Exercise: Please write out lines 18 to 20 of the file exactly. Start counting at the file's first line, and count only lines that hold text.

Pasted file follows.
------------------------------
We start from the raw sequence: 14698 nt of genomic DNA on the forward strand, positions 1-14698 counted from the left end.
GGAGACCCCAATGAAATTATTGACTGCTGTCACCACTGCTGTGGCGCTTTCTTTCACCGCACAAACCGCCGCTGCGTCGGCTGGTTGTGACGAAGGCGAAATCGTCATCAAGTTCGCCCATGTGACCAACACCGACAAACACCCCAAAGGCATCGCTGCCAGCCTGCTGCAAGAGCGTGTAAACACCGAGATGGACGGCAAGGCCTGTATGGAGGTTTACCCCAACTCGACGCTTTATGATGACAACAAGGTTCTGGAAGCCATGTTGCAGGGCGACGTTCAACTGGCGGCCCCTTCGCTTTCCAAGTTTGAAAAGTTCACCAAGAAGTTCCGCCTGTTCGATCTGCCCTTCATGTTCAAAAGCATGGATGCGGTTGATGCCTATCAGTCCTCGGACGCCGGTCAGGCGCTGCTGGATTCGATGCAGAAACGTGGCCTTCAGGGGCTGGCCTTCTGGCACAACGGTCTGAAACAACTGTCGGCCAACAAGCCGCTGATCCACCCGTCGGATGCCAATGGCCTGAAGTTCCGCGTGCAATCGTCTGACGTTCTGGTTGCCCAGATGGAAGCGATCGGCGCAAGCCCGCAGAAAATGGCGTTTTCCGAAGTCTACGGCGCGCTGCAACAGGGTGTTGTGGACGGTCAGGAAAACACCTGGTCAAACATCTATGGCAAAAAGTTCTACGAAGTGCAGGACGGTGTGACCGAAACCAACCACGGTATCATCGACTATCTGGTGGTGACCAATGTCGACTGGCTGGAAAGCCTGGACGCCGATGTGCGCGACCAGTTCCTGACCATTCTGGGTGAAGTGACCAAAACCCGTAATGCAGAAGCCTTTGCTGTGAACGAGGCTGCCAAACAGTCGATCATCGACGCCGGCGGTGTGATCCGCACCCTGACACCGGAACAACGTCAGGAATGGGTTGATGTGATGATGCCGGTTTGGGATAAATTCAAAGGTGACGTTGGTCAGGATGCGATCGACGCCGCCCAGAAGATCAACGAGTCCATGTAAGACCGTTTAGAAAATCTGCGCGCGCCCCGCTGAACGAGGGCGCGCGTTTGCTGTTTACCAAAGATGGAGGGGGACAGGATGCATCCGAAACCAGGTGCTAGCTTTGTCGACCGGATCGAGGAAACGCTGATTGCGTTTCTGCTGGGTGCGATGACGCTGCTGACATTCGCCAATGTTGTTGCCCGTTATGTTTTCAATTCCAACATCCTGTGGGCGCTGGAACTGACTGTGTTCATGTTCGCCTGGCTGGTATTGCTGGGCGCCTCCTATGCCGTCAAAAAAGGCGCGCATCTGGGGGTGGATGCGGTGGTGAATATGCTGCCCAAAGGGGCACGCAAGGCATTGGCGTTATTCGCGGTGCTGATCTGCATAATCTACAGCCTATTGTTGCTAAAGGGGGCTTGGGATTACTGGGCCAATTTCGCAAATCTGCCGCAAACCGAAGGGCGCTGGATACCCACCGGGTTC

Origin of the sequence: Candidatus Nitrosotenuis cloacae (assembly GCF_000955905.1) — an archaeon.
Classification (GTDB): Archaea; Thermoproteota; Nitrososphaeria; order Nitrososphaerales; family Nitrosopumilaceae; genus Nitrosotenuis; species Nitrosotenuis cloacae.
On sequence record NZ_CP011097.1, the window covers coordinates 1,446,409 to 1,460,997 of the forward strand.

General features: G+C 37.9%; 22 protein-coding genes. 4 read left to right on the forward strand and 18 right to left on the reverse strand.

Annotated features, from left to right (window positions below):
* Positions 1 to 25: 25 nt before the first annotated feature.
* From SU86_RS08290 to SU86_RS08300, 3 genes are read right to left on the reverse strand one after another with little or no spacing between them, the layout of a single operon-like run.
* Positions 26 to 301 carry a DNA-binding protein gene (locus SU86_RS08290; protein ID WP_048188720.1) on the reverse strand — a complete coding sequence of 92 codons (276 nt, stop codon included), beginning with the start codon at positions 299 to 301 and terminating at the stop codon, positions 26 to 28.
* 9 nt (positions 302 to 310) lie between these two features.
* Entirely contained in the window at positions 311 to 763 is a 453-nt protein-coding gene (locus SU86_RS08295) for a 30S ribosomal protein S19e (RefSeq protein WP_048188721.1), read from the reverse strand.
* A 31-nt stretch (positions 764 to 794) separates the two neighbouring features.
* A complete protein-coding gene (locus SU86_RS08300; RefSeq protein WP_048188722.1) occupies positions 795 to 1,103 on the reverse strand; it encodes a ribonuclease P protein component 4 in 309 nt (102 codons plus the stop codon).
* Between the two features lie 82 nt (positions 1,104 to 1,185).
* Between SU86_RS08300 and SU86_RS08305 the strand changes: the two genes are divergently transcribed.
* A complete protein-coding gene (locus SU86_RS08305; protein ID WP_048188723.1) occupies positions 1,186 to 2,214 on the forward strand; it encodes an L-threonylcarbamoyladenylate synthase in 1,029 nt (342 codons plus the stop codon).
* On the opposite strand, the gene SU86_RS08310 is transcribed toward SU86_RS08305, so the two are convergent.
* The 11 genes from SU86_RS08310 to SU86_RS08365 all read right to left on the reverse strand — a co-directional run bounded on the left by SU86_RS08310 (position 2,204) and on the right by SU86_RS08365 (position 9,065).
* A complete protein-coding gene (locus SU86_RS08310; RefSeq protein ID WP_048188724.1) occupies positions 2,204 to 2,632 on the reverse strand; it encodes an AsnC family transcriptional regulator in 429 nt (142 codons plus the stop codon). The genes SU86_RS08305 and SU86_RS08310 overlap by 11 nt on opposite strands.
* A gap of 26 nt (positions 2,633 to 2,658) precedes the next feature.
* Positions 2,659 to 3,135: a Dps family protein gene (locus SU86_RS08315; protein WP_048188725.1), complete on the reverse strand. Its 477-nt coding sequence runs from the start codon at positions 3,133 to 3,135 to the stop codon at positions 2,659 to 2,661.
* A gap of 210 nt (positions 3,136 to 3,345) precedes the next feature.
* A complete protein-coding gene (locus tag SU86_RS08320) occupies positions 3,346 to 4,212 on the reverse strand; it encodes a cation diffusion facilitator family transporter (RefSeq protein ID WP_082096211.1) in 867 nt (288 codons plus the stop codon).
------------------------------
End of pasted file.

* On the opposite strand, the gene SU86_RS08310 is transcribed toward SU86_RS08305, so the two are convergent.
* The 11 genes from SU86_RS08310 to SU86_RS08365 all read right to left on the reverse strand — a co-directional run bounded on the left by SU86_RS08310 (position 2,204) and on the right by SU86_RS08365 (position 9,065).
* A complete protein-coding gene (locus SU86_RS08310; RefSeq protein ID WP_048188724.1) occupies positions 2,204 to 2,632 on the reverse strand; it encodes an AsnC family transcriptional regulator in 429 nt (142 codons plus the stop codon). The genes SU86_RS08305 and SU86_RS08310 overlap by 11 nt on opposite strands.